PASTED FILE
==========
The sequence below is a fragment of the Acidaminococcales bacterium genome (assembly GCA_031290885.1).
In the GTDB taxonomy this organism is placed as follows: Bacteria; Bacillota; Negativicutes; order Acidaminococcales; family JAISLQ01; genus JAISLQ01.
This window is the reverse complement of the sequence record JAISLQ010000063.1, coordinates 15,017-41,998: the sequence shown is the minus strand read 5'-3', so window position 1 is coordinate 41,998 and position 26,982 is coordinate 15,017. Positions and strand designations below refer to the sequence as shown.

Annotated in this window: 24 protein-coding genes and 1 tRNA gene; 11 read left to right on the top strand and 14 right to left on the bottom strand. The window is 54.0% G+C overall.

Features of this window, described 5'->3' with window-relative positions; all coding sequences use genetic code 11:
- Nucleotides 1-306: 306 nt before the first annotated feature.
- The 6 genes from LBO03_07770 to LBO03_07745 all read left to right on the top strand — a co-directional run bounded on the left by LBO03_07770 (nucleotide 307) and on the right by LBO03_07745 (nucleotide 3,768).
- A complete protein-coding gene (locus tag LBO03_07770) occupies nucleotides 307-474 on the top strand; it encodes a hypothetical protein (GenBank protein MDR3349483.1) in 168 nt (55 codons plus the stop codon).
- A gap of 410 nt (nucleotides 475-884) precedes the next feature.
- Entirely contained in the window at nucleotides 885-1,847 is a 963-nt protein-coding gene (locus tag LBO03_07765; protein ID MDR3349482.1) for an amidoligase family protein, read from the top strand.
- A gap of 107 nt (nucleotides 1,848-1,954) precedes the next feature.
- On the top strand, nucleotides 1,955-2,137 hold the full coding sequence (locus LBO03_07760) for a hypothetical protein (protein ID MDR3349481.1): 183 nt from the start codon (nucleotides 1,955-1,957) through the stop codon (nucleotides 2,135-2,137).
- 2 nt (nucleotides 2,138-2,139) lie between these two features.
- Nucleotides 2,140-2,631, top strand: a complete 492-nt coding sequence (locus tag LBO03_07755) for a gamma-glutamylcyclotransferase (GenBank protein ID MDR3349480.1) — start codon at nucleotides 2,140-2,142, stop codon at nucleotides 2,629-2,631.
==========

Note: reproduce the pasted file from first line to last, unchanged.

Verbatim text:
The sequence below is a fragment of the Acidaminococcales bacterium genome (assembly GCA_031290885.1).
In the GTDB taxonomy this organism is placed as follows: Bacteria; Bacillota; Negativicutes; order Acidaminococcales; family JAISLQ01; genus JAISLQ01.
This window is the reverse complement of the sequence record JAISLQ010000063.1, coordinates 15,017-41,998: the sequence shown is the minus strand read 5'-3', so window position 1 is coordinate 41,998 and position 26,982 is coordinate 15,017. Positions and strand designations below refer to the sequence as shown.

Annotated in this window: 24 protein-coding genes and 1 tRNA gene; 11 read left to right on the top strand and 14 right to left on the bottom strand. The window is 54.0% G+C overall.

Features of this window, described 5'->3' with window-relative positions; all coding sequences use genetic code 11:
- Nucleotides 1-306: 306 nt before the first annotated feature.
- The 6 genes from LBO03_07770 to LBO03_07745 all read left to right on the top strand — a co-directional run bounded on the left by LBO03_07770 (nucleotide 307) and on the right by LBO03_07745 (nucleotide 3,768).
- A complete protein-coding gene (locus tag LBO03_07770) occupies nucleotides 307-474 on the top strand; it encodes a hypothetical protein (GenBank protein MDR3349483.1) in 168 nt (55 codons plus the stop codon).
- A gap of 410 nt (nucleotides 475-884) precedes the next feature.
- Entirely contained in the window at nucleotides 885-1,847 is a 963-nt protein-coding gene (locus tag LBO03_07765; protein ID MDR3349482.1) for an amidoligase family protein, read from the top strand.
- A gap of 107 nt (nucleotides 1,848-1,954) precedes the next feature.
- On the top strand, nucleotides 1,955-2,137 hold the full coding sequence (locus LBO03_07760) for a hypothetical protein (protein ID MDR3349481.1): 183 nt from the start codon (nucleotides 1,955-1,957) through the stop codon (nucleotides 2,135-2,137).
- 2 nt (nucleotides 2,138-2,139) lie between these two features.
- Nucleotides 2,140-2,631, top strand: a complete 492-nt coding sequence (locus tag LBO03_07755) for a gamma-glutamylcyclotransferase (GenBank protein ID MDR3349480.1) — start codon at nucleotides 2,140-2,142, stop codon at nucleotides 2,629-2,631.